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Editor’s Note: This is part 4 of a 9-part Respect the Game series on habitat improvement, whitetail management, and the tradition of deer hunting. We’ve partnered with Polaris to tell the story of the world-record buck, and the group of buddies who worked together to hunt the deer last fall. Stay tuned for more tips, stories, and videos from this series.
I thought I’d done everything right. I’d gotten a soil test, applied lime and fertilizer, tilled, and planted. But a year later, my food plot—which was supposed to be full of giant ladino clover—was mostly overgrown with noxious weeds. What the heck?
Clover is probably the best all-around food plot plant there is. There are several varieties of it, but the most popular types, like ladino and crimson clover, are attractive and nutritious for deer, turkeys, rabbits, and pollinators like honeybees. Clovers are legumes, so they put nitrogen back into the soil instead of robbing it out. It’s also practical. Clover is easy to plant, and some varieties will last for years with a little maintenance.
But it’s not fool proof. It’s possible to spend all that money on seed and fertilizer—like I did—and still end up with little more than a field of weeds. The good news is that even a failed clover plot can probably be fixed. The bad is that it’ll take work—and maybe even replanting. If you know what commonly causes clover to tank, you can probably prevent it from happening in the first place.
1. You Planted Too Early
This is where I screwed up. We all get amped up for deer season in the late summer, and sometimes we’re too eager to break ground on a new food plot. But clovers are cool-season plants, and they spend their first weeks of life developing a taproot that will eventually run 5 to 8 feet deep into the ground. At this stage, clover is vulnerable. A “fall” planting when it’s still 100 degrees and dry is asking for failure. At best, the seed will lay dormant for better conditions. At worst, it’ll catch an early rain, sprout, and then get scorched in the heat. That’s what my plot did, clearing the way for those weeds to make good use of my expensive fertilizer. Wait for the weather to moderate, with a steady chance of rain in the forecast.
2. You Didn’t Get a Clean Seed Bed
Clover spreads by stolons, so the plants are pretty aggressive once established. But until then—as mentioned above—it’s slow growing. Give your clover every chance to grow by preparing a seed bed that’s as free of competing weeds as possible. Even if you spray a food plot with herbicide, disking or tilling will expose new seeds that can be just as problematic. If you have a drill, plant right into the sprayed field. Otherwise, it can be worth it to wait for weeds to germinate again, and then spray the plot again before planting. When broadcasting clover—a spreader mounted on an ATV or UTV works well for this—you need seed-to-soil contact.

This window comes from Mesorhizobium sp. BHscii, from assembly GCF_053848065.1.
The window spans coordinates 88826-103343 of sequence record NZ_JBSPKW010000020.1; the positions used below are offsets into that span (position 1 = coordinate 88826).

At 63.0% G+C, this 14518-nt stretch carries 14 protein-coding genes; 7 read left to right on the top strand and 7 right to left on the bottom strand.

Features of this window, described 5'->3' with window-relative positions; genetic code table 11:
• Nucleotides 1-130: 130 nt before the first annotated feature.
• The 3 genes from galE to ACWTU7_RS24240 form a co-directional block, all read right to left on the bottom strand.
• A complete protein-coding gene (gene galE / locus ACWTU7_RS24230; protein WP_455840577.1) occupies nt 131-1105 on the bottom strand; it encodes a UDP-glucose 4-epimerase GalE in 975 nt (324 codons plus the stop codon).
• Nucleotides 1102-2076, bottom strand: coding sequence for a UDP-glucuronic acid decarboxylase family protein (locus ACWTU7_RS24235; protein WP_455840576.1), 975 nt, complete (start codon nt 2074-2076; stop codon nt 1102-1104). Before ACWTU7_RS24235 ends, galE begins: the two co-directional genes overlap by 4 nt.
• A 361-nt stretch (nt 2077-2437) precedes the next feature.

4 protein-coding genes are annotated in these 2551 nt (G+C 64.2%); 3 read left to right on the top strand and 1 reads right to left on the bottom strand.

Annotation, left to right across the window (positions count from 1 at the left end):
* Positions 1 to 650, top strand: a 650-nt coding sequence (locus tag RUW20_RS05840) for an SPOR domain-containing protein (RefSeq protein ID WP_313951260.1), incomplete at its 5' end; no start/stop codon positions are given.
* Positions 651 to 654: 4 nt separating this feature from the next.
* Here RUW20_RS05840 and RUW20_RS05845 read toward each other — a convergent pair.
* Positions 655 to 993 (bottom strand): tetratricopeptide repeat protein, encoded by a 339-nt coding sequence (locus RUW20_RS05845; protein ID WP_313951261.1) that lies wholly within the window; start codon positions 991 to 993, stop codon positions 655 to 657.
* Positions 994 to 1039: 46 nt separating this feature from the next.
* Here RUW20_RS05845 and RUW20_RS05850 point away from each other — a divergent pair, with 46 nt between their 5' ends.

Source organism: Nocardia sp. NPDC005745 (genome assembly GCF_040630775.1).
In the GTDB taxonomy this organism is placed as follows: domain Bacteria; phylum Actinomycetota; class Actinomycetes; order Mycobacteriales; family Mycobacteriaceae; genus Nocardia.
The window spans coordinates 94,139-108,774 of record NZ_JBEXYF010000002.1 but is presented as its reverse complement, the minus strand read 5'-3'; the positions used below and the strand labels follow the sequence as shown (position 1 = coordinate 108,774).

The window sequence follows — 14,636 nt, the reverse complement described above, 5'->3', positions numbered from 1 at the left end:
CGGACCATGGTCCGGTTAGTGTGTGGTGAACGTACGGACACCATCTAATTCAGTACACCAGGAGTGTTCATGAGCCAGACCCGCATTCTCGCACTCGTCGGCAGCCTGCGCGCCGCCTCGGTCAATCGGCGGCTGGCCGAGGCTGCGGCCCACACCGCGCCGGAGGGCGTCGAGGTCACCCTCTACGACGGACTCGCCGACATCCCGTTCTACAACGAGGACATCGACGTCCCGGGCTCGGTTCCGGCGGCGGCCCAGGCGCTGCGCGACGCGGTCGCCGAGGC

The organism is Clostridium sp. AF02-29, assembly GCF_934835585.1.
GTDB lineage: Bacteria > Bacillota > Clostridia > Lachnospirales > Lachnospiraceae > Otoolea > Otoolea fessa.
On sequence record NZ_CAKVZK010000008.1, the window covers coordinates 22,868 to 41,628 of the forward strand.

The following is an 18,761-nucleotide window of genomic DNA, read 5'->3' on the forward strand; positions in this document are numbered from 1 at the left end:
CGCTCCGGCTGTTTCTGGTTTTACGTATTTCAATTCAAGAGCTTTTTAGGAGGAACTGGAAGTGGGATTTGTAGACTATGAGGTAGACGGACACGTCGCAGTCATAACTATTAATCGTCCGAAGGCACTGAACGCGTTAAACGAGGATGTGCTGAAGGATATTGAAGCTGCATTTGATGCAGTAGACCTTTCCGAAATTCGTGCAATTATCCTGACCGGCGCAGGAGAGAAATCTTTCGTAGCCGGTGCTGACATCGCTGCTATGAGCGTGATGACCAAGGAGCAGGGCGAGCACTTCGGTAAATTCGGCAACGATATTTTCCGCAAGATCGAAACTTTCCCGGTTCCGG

3. Your Soil is Acidic
Many new food plots, especially small “kill plots,” are established in recently cleared areas, and the soil in those areas is frequently acidic. Most clovers grow best in a pH range of 6.0 to 6.5. If you have an acre to plant with a pH of 5.5, four bags of pelletized lime isn’t going to get you there. Soil samples frequently call for lime application by the ton, and in my experience you’re better off splurging for more lime to achieve the proper pH than for more fertilizer. Just be aware that it can take that lime a while to incorporate into the soil, so the benefits to your clover plot may not be realized until the following season.
4. You’re Fighting Mother Nature
Sometimes, you just need to choose a different spot. There’s a field on my farm that I’ve been trying to plant for years, because it’s just in the ideal spot to hunt. During the late summer and fall, it’s pretty dry and seems like a fine spot to plant. But it routinely floods in the winter and spring, and stays a sodden mess throughout the early summer. As badly as I want a food plot there, it’s just too wet for clover. I’ve found that if I want a plot there, I’m better off going with an easy to grow—and less expensive—annual like wheat.